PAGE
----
Opera Atelier’s production of (mostly) Purcell’s Dido and Aeneas opened last night at the Elgin. I say “(mostly) Purcell” because director Marshall Pynkoski had decided to add a Prologue. As he explained in his introductory remarks nobody reads Virgil’s Aeneid anymore so it was necessary to play out the back story in a prologue. I find this pretty patronising. It’s not a particularly convoluted story and I would have thought that the gist of the story is well enough known to most opera goers and, you know, some of us have read the Aeneid. Besides, even without detailed knowledge of the back story there’s nothing remotely hard to understand. FWIW the dumbing down carried over into the surtitles with, for example, “Anchises” rendered as “his father”. Anyway we got a prologue spoken by Irene Poole while the orchestra played other Purcell airs followed by a bit of extraneous ballet and poor Chris Enns (Aeneas) and Wallis Giunta (Dido) running around making the stock baroque “woe is me” gesture. I guess it made the piece (plus Marshall’s speech) long enough to justify an intermission, which was taken after what is usually Act 2 Scene 1, but the prologue was neither necessary nor welcome and I think the ensuing intermission was an unnecessary break in the flow of the action.
On to Purcell and Tate’s piece. I don’t agree with Pynkowski that Dido and Aeneas is the greatest opera in English ever written (but then I’ve seen stuff written after 1850) but I do think it’s a very good English (very English) opera and it isn’t improved by being turned into a second rate French ballet lyrique. For almost the whole of the first act there was ballet; the usual remix of OA’s greatest hits, which forced a rigidity into the music that I think is at odds with its essential character. Coupled with the usual highly stylized acting it resulted in an effect that was definitely more Louis XIV’s Versailles than Restoration London. Things did improve in the second half though not before the mandatory castanet dance had been inserted in a truly WTF moment. The acting remained stilted but at least the singers were able to sing with a little more metrical flexibility.
As to the singers, the star was clearly Wallis Giunta. She has a lovely voice and it was most effective when it really mattered i.e. in The Lament where she really took advantage of the freedom from a dance rhythm. She also took some of the classic lines with real relish “Thus by the fatal banks of Nile, weeps the deceitful crocodile” with a real snarl at the end. She also, of course, looked fantastic. It was the usual heaving bosoms aesthetic and Wallis heaves with the best of them. Chris Enns made the most of Aeneas. He doesn’t have a lot to do and he’s not a big, booming Aeneas like, say, Lucas Meacham but he’s pleasing to listen to. Plus any guy who can appear in tights with a pig’s head on a stick and not look utterly idiotic deserves a break. I’m really not sure that Meghan Lindsey was a good choice as Belinda. A mezzo Dido really needs a light, bright soprano foil and Meghan is on the bigger, darker side with rather a lot of vibrato. Laura Pudwell as the Sorceress seemed a bit understated, which is odd. I thought the Mercury episode too needed more menace and eeriness than it got. Her sidekicks, sung by Ellen McAteer and Karine White were a highlight. They had a bit more freedom to move naturally, sang well and generally brightened things up. Cory Knight as the Sailor rounded out the cast effectively enough though the staging of that scene was weird. After all nothing says sailors like long red coats with gilt buttons and knee breeches.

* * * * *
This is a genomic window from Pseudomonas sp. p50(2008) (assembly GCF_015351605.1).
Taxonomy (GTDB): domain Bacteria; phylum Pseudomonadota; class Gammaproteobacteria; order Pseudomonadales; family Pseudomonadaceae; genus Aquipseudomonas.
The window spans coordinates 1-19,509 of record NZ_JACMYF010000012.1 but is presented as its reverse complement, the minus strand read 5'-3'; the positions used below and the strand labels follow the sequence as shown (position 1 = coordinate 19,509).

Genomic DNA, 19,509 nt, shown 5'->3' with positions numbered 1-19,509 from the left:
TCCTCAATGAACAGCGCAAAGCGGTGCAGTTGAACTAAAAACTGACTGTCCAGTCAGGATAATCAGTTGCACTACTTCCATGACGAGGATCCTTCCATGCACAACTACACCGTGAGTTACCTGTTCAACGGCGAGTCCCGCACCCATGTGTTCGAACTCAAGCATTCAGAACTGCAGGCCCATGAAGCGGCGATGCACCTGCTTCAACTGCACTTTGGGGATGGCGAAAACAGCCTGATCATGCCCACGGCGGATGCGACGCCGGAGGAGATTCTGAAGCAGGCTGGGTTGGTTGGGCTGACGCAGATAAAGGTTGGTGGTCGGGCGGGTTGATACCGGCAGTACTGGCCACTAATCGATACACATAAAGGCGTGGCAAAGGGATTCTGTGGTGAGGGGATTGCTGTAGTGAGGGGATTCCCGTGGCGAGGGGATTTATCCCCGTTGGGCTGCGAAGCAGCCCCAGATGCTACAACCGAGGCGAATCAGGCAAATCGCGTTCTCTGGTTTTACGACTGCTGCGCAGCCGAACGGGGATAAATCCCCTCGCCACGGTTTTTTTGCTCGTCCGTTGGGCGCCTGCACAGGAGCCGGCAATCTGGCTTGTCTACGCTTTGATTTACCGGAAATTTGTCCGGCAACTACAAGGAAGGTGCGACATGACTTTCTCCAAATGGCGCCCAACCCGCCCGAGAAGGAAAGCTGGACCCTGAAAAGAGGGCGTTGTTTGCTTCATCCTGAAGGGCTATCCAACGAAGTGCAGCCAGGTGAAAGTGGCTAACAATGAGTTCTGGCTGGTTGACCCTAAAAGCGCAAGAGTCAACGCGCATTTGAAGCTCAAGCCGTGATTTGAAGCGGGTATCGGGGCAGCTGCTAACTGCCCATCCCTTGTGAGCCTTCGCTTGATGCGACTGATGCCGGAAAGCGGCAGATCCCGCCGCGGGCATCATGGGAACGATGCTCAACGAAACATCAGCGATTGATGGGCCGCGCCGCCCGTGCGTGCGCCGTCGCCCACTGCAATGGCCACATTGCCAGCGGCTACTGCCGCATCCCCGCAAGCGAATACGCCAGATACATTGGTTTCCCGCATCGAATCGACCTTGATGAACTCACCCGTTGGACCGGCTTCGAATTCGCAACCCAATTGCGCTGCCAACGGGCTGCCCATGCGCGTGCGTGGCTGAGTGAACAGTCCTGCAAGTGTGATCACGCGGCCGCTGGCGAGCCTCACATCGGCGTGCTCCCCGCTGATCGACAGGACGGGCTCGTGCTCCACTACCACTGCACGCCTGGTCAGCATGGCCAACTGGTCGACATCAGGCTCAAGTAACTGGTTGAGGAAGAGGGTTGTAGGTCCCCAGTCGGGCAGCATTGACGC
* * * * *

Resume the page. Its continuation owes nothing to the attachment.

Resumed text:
I’m not sure about the decision to use a small male chorus supplemented by a relatively large children’s chorus. (singing from the boxes as usual). The myth that Dido and Aeneas was composed for a girls’ school dies hard. I think I would have preferred a smaller group and a more focussed sound though part of the issue may be the problematic Elgin acoustic. Tafelmusik were their usual excellent selves. David Fallis conducted. I think a lot of his choices must have been constrained by the amount of dance on stage. There was a rigidity I find alien to a piece steeped in a more flexible English musical tradition.
So, in summary, it’s Dido and Aeneas crammed into the Opera Atelier straitjacket and I realise that complaining about that at this point is like complaining that Andrew Lloyd Webber recycles the same tunes over and over. So it goes
Photo credits: Bruce Zinger
No comment about the sailor with the boat on his head?
(I enjoyed it, don’t get me wrong, but that was weird.)
Funnily enough it’s not even especially original. Atom Egoyan did something similar in his Così.
I’ve read that Purcell originally had a prologue for Dido and Aeneas for performances around 1689 and in the early 1700s. Apparently the prologue became lost six decades after Purcell composed the music, libretto by Nahum Tate. Interesting that director Marshall Pynkowski restored a prologue to Opera Atelier’s excellent production.
I should say add more correctly, that the prologue (and part of act 2 and some dances) were lost within six decades, and it has been suggested that the original prologue was lost before 1710. (Curtis A.Price, author of Henry Purcell and the London Stage, pages 239–245.)
Pingback: Opera Atelier 2020/21 | operaramblings